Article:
Ah, Griffith Park. Thanks to its vast, meandering landscape, and plethora of attractions, some call it the "Central Park of Los Angeles." Even if the park is not centrally located for you, it may be worth driving your bikes and family over there for a guaranteed good time. We suggest starting near the Ranger Station. Rental bikes are available there from Spokes 'N' Stuff, meaning it's a great launching spot whether you rent or bring your own.

Lake Hollywood Perimeter Trail

Lake Hollywood is an artificial lake nestled in a neighborhood of pricey homes in the Hollywood Hills, with a few great views of the Hollywood sign and a lovely, easy paved path around the lake that locals largely have to themselves. The 3.5-mile loop is mostly flat, and and easily access from plenty of free parking in the neighborhood. And the best photo op? That would be on top of the Mulholland Dam, looking back at the sign.

Arroyo Seco Bike Path

The Arroyo Seco is a two-mile dedicated trail that follows the Arroyo Seco Freeway from Pasadena to Mount Washington, passing Arroyo Seco Park and Ernest E. Debs Regional Park along the way. Parking is available at Hermon Park (5566 Via Marisol), Sycamore Grove Park (4702 N. Figueroa Street), Ernest E. Debs Regional Park (4235 Monterey Road) and the Montecito Heights Recreation Center (4545 Homer Street). Some of the neighborhoods en route are LA's oldest, and although the 110 is nearby, cyclists are never bothered by cars on the trail.

South Bay & Orange County Bike Paths

Irvine Regional Park

Bring your own bikes, or rent some from Wheel Fun Rentals at Irvine Park Railroad, and tool around the park at your own pace (your kids might delight in the 4-wheeled Quad Sport or 3-wheeled Chopper). Wheel Fun provides self-guided tour maps, on safe, flat streets and trails (usually without car traffic) taking the guess work out of your exploration, and keeping it simple and fun for all ages.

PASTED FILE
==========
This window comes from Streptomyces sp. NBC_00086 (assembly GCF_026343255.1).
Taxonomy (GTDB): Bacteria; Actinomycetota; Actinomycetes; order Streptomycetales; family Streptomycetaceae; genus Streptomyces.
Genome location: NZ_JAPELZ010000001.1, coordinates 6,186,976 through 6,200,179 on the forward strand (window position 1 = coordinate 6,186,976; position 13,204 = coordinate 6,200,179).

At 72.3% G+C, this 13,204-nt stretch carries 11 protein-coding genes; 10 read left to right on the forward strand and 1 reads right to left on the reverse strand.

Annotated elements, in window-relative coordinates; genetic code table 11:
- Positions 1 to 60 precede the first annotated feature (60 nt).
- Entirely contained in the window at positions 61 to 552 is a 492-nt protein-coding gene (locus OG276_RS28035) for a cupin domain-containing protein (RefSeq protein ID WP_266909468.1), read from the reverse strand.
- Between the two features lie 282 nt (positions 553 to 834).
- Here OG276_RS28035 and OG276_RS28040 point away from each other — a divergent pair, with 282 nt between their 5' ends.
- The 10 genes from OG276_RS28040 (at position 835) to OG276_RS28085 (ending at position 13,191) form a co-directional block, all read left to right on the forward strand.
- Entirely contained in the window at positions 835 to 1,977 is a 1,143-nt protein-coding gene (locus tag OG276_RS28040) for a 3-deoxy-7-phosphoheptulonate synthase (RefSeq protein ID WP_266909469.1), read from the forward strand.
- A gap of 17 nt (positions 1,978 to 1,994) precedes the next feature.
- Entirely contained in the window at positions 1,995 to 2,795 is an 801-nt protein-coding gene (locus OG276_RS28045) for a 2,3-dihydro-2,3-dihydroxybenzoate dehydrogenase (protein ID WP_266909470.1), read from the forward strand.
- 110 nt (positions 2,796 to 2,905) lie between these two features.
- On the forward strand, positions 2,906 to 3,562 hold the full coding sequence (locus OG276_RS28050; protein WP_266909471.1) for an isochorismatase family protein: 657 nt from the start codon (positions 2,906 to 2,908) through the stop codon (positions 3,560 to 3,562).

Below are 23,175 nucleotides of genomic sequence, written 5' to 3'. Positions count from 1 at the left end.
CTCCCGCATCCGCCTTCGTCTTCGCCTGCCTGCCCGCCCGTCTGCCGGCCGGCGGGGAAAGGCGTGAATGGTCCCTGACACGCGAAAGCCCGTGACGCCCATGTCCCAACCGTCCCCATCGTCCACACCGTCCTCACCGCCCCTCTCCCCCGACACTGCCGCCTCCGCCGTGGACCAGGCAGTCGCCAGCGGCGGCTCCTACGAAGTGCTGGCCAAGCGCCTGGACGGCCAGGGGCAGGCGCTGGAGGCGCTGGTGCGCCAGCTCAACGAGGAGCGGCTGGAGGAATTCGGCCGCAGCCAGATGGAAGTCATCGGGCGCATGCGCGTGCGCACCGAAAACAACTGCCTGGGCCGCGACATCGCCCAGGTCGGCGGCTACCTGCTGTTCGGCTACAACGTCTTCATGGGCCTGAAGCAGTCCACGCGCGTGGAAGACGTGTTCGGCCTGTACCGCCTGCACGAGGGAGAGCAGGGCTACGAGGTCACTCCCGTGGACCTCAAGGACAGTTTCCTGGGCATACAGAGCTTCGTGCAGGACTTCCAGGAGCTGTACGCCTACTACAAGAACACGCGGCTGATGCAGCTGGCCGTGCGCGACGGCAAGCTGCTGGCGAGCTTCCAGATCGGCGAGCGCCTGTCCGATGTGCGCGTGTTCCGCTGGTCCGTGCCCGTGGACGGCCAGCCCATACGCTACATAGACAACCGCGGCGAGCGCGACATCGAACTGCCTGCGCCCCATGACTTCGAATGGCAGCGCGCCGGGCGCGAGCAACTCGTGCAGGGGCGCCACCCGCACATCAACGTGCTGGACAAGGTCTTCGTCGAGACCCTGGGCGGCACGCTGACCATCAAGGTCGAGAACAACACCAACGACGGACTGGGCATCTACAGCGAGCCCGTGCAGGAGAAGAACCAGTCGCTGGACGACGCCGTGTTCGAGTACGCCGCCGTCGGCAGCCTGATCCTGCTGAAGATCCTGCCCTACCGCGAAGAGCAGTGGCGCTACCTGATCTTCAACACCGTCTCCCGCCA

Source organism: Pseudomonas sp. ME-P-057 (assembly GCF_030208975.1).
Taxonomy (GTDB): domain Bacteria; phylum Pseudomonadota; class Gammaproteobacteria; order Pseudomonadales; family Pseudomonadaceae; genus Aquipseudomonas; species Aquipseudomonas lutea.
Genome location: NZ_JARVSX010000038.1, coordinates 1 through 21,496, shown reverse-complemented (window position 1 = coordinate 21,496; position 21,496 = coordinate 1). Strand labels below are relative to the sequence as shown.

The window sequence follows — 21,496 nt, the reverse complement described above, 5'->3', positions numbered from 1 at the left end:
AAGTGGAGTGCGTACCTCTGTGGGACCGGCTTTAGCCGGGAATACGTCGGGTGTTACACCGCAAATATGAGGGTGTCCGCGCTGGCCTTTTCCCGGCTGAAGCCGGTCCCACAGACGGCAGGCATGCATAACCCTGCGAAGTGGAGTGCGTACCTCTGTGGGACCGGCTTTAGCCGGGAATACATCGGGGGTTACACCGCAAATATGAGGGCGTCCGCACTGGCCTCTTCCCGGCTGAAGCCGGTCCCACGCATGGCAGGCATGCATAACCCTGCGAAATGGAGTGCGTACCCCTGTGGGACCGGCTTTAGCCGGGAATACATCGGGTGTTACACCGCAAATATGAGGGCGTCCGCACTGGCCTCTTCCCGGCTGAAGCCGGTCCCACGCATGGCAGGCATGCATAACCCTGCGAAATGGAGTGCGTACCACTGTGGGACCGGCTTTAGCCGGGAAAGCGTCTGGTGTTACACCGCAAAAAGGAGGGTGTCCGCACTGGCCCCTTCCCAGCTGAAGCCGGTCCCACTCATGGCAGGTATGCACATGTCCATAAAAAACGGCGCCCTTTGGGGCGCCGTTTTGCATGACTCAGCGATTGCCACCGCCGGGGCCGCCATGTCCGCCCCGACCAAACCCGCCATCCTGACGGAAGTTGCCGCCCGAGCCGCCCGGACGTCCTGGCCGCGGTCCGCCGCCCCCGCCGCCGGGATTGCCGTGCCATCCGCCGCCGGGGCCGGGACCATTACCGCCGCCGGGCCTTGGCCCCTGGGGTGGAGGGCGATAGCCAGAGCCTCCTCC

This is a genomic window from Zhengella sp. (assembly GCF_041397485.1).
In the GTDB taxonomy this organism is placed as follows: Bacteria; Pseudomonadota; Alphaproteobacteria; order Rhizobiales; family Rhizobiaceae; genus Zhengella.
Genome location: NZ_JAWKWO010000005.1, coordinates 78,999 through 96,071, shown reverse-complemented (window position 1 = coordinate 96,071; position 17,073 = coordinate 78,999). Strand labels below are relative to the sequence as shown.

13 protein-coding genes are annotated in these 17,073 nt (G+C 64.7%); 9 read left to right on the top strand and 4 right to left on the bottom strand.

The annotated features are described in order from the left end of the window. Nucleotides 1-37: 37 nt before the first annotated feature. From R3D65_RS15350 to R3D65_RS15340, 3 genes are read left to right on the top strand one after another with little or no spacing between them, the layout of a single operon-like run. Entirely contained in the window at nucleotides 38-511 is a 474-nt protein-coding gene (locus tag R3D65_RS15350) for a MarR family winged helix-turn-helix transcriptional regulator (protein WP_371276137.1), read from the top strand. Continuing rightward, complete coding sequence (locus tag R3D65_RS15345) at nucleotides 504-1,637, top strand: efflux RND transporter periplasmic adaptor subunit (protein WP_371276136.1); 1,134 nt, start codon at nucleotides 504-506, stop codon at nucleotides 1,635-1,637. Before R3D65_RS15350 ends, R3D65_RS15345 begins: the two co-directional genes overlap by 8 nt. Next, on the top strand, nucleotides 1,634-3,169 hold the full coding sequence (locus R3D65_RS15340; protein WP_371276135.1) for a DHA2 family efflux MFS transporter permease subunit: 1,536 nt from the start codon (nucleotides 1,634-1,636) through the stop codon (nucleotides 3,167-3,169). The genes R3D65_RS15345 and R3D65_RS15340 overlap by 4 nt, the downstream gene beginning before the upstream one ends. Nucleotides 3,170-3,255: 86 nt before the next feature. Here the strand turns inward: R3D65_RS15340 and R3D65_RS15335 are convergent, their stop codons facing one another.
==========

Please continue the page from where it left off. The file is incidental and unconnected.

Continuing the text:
Shoreline Pedestrian Bike Path

Runs from East Shoreline Ave (just South of East Ocean) to 54th Pl. and East Ocean
Long Beach has more than 60 miles of Class 1 (separate, off-road dedicated bike paths). Wow! The 3.1 mile Shoreline Pedestrian Bike Path gets you from Alamitos Bay to Shoreline Village. An early evening ride offers stunning sunset views and the opportunity to see the Queen Mary light up.

El Dorado East Regional Park

If you're not in the mood for the beach, head over to El Dorado East Regional Park. Three words: it is huge. And bursting with green grass and water features, wildlife, and happy park goers flying kites and barbecuing. Oh, and there are more than 4 miles of paved bike paths. Parking: $5-$7

Peters Canyon Regional Park

The kind folks at the Path Bike Shop recommend this spot. Try the easy 2.5-mile, mostly flat loop around the lake (or any distance that works for you). Bask in the breezes of the black cottonwoods, willows, and sycamores, and catch a glimpse of the many birds and waterfowl.

Bike Paths in The Valley

Chandler Bikeway

This designated bike path stretches from N. Victory Blvd. in Burbank straight through to North Hollywood. The two mile Burbank portion runs from Mariposa Street to Clybourn Ave., and, in addition to being flat and (often) breezy, offers three bronze sculpture public art installations. Feeling energetic? Carry on to North Hollywood, and dazzle your senses with the eye-popping color and detail of the Chandler Murals.

Lake Balboa - Anthony C. Beilenson Park

Wheel Fun Rentals is in operation in the park and offers a wide selection of bikes to choose from, as well as maps for your own self-guided tours. There are so many trails and roads and vistas to explore at this 80-acre water recreation facility. Stop for a picnic, or to feed the ducks, or to throw a frisbee. The summer days get hot here, and weekends usually bring crowds. But most bikers agree, no matter what the weather, this is one lovely place to cycle.


Top photo shows the Arroyo Seco Bicycle Path, a 2 mile long bike path under California sycamore and oak trees, along the Arroyo Seco river channel in Northeast Los Angeles. Photo by Umberto Brayj/CC BY 2.0

Originally published May 6, 2013